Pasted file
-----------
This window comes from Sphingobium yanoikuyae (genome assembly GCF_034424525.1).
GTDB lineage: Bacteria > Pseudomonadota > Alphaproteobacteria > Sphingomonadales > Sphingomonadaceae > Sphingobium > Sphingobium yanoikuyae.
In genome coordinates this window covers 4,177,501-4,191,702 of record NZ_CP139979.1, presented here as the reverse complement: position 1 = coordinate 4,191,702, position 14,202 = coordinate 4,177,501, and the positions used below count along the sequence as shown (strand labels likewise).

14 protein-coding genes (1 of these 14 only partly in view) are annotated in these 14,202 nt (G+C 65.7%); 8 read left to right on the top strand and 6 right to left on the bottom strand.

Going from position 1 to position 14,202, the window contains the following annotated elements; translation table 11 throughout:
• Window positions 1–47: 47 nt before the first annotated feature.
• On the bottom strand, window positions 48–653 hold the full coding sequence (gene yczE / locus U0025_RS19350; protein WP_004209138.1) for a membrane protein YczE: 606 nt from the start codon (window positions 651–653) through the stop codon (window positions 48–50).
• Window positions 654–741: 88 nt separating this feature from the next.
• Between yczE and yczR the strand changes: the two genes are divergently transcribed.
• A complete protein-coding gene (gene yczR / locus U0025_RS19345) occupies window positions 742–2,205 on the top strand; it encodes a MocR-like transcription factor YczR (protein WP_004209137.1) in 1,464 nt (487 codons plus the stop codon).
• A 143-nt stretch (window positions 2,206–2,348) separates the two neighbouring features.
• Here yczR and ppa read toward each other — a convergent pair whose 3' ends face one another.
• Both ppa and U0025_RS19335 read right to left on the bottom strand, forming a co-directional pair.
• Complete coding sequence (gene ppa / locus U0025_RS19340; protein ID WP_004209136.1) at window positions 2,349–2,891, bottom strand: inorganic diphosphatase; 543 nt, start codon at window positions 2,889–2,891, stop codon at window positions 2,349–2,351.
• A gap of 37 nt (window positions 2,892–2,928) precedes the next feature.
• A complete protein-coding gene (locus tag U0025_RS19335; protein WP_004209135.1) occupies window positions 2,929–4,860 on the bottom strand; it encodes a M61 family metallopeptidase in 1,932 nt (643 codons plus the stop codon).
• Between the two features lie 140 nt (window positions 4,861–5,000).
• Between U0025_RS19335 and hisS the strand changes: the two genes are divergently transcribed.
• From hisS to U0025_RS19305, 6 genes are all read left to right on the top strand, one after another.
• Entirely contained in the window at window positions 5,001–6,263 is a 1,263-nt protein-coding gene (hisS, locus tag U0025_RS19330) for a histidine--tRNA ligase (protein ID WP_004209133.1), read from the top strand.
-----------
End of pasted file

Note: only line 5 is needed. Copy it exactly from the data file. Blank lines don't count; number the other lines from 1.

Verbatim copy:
Going from position 1 to position 14,202, the window contains the following annotated elements; translation table 11 throughout: